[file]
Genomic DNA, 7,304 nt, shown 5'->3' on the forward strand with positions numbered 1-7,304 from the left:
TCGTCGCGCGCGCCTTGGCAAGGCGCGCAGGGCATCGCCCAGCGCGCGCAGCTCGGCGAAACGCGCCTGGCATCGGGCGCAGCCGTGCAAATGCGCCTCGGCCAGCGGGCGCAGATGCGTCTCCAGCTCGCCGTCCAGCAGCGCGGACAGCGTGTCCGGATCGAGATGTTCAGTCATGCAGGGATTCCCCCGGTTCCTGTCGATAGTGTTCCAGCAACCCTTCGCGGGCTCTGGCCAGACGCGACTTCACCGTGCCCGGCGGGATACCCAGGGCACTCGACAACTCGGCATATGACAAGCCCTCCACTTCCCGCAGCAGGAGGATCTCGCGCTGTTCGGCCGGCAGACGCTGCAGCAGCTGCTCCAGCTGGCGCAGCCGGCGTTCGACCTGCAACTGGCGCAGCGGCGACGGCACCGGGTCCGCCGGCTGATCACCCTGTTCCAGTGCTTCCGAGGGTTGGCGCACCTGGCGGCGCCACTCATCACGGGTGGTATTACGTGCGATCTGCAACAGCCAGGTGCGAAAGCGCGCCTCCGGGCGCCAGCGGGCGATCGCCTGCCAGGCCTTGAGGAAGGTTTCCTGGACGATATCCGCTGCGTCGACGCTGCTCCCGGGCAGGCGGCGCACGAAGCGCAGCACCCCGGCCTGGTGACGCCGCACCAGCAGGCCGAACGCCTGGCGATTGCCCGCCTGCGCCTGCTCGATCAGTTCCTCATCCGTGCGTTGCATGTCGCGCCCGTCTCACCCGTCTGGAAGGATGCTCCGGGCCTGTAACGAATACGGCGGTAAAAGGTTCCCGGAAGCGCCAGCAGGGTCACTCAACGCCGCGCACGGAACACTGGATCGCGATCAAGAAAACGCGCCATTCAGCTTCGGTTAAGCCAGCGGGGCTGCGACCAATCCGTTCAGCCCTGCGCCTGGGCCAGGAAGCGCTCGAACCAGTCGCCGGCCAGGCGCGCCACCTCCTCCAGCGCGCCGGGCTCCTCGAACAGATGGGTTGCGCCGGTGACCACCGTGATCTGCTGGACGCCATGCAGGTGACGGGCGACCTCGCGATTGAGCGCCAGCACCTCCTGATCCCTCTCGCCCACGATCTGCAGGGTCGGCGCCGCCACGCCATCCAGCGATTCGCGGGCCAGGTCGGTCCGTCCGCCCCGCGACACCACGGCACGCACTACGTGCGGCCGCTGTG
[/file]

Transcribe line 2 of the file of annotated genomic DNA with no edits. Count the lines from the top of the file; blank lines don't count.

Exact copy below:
TCGTCGCGCGCGCCTTGGCAAGGCGCGCAGGGCATCGCCCAGCGCGCGCAGCTCGGCGAAACGCGCCTGGCATCGGGCGCAGCCGTGCAAATGCGCCTCGGCCAGCGGGCGCAGATGCGTCTCCAGCTCGCCGTCCAGCAGCGCGGACAGCGTGTCCGGATCGAGATGTTCAGTCATGCAGGGATTCCCCCGGTTCCTGTCGATAGTGTTCCAGCAACCCTTCGCGGGCTCTGGCCAGACGCGACTTCACCGTGCCCGGCGGGATACCCAGGGCACTCGACAACTCGGCATATGACAAGCCCTCCACTTCCCGCAGCAGGAGGATCTCGCGCTGTTCGGCCGGCAGACGCTGCAGCAGCTGCTCCAGCTGGCGCAGCCGGCGTTCGACCTGCAACTGGCGCAGCGGCGACGGCACCGGGTCCGCCGGCTGATCACCCTGTTCCAGTGCTTCCGAGGGTTGGCGCACCTGGCGGCGCCACTCATCACGGGTGGTATTACGTGCGATCTGCAACAGCCAGGTGCGAAAGCGCGCCTCCGGGCGCCAGCGGGCGATCGCCTGCCAGGCCTTGAGGAAGGTTTCCTGGACGATATCCGCTGCGTCGACGCTGCTCCCGGGCAGGCGGCGCACGAAGCGCAGCACCCCGGCCTGGTGACGCCGCACCAGCAGGCCGAACGCCTGGCGATTGCCCGCCTGCGCCTGCTCGATCAGTTCCTCATCCGTGCGTTGCATGTCGCGCCCGTCTCACCCGTCTGGAAGGATGCTCCGGGCCTGTAACGAATACGGCGGTAAAAGGTTCCCGGAAGCGCCAGCAGGGTCACTCAACGCCGCGCACGGAACACTGGATCGCGATCAAGAAAACGCGCCATTCAGCTTCGGTTAAGCCAGCGGGGCTGCGACCAATCCGTTCAGCCCTGCGCCTGGGCCAGGAAGCGCTCGAACCAGTCGCCGGCCAGGCGCGCCACCTCCTCCAGCGCGCCGGGCTCCTCGAACAGATGGGTTGCGCCGGTGACCACCGTGATCTGCTGGACGCCATGCAGGTGACGGGCGACCTCGCGATTGAGCGCCAGCACCTCCTGATCCCTCTCGCCCACGATCTGCAGGGTCGGCGCCGCCACGCCATCCAGCGATTCGCGGGCCAGGTCGGTCCGTCCGCCCCGCGACACCACGGCACGCACTACGTGCGGCCGCTGTG